There is no dispute as to the fact that the applicant did not bring an action against the cadastral registration of 1980. According to the decision of the Chamber, the applicant must have brought an action until 1990. However, the case-law of the Court of Cassation at the material time provided that Article 1007 of the Law no. 4721 did not cover the errors made during the formation of the land register. In other words, according to the case-law in question, the action for liability set forth in Article 1007 of the Law no. 4721 was not an efficient remedy for examining the applicant’s claim for damages and, if necessary, awarding compensation to him. Following the new case-law of the Court of Cassation, dated 18 November 2009, this action has become an effective and efficient remedy for the examination of the applicant’s claim for damages.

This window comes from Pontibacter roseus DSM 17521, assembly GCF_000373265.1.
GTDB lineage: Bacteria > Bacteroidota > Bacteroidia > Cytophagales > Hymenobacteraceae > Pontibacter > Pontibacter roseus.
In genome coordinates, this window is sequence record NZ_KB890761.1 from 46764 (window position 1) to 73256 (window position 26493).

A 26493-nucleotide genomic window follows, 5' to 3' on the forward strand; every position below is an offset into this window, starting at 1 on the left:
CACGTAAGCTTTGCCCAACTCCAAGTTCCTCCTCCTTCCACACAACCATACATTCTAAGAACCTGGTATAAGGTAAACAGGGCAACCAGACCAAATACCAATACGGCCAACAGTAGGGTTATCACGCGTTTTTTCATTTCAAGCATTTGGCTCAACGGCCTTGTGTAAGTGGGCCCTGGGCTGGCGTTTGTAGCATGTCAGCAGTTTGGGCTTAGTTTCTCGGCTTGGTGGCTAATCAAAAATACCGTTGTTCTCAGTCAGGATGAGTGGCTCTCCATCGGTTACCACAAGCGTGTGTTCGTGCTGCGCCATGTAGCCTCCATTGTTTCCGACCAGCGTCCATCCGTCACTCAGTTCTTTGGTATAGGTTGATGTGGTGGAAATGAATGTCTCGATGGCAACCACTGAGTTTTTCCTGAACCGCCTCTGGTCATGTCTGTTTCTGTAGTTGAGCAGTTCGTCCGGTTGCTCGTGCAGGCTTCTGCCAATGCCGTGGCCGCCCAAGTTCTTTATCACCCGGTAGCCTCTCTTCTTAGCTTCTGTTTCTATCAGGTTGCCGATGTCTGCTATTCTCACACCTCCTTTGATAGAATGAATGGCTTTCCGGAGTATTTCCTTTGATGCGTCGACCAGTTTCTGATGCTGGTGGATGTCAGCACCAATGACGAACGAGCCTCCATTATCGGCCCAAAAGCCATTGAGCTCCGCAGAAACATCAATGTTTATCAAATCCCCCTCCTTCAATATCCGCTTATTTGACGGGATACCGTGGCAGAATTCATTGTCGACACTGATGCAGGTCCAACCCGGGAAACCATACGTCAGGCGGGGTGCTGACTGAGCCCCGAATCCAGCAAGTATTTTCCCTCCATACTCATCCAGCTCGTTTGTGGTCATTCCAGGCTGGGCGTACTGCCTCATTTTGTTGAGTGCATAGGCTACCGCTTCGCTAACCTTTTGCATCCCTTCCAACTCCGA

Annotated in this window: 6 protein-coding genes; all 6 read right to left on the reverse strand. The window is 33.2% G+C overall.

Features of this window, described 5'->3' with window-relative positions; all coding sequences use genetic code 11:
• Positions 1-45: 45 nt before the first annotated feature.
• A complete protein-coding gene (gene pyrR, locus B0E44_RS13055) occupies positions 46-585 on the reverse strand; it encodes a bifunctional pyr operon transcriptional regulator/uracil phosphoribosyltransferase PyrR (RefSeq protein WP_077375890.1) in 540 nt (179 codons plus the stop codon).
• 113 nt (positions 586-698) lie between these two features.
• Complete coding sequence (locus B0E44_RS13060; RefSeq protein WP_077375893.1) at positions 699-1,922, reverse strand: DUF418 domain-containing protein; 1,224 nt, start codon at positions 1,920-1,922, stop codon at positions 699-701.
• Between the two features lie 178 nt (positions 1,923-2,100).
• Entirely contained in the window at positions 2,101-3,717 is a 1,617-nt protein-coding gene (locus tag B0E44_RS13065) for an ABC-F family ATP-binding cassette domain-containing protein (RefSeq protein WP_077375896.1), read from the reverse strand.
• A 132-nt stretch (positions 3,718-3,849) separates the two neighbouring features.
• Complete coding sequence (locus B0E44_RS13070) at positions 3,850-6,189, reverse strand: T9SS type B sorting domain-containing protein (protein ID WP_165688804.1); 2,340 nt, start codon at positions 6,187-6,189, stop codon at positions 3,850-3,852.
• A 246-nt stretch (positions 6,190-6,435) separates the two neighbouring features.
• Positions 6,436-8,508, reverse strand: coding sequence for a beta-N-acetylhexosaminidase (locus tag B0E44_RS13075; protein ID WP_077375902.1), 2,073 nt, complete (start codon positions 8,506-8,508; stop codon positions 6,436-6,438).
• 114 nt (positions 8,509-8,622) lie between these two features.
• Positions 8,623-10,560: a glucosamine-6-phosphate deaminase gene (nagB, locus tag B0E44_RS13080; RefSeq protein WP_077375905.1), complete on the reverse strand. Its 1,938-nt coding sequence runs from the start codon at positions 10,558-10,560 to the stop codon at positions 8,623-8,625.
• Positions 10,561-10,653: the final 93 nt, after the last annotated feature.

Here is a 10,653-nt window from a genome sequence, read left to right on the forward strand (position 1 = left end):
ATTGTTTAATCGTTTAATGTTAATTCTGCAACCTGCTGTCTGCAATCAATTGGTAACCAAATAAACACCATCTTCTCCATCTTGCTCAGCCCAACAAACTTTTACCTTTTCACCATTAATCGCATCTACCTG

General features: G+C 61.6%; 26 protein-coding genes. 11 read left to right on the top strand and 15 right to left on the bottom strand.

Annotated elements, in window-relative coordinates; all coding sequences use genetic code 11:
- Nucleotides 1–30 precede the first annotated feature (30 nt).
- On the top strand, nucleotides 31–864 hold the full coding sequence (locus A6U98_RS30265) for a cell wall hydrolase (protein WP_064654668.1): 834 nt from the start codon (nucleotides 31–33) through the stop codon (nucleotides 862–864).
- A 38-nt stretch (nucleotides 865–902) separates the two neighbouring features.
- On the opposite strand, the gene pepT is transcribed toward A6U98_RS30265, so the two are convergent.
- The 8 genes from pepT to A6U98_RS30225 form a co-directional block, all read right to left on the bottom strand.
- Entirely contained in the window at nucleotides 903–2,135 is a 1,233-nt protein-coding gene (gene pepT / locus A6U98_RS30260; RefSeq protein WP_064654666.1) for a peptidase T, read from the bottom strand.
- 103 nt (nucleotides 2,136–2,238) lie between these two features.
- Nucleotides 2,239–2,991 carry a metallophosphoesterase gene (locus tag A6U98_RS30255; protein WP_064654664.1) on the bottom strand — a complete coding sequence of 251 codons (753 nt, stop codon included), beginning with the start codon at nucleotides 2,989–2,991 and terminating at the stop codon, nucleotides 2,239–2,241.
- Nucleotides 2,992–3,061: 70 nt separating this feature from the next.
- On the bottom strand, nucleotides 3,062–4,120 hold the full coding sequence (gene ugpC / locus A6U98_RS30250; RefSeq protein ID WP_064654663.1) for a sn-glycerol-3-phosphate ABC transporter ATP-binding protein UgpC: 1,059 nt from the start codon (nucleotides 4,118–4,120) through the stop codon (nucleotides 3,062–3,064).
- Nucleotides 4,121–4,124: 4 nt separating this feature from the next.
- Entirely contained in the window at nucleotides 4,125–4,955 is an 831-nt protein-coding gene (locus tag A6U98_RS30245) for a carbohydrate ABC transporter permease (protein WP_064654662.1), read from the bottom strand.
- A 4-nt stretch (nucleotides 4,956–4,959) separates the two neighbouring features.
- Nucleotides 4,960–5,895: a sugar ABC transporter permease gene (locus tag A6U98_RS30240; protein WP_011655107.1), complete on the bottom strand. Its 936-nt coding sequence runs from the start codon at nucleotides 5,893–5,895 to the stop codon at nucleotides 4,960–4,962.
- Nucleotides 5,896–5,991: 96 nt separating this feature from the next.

The assumption of the Chamber that the statute of limitations as regards the remedy which was created on 18 November 2009 started to run in 1980 made it meaningless for the applicant to make use of the remedy provided by Article 1007 of the Law no. 4721. Expecting the applicant to exhaust a remedy –which was not effective until 18 November 2009 in terms of his claim– before 1990 imposed an excessive burden on him. As a matter of fact, this remedy has been effective as from 18 November 2009 with respect to the applicant’s claim.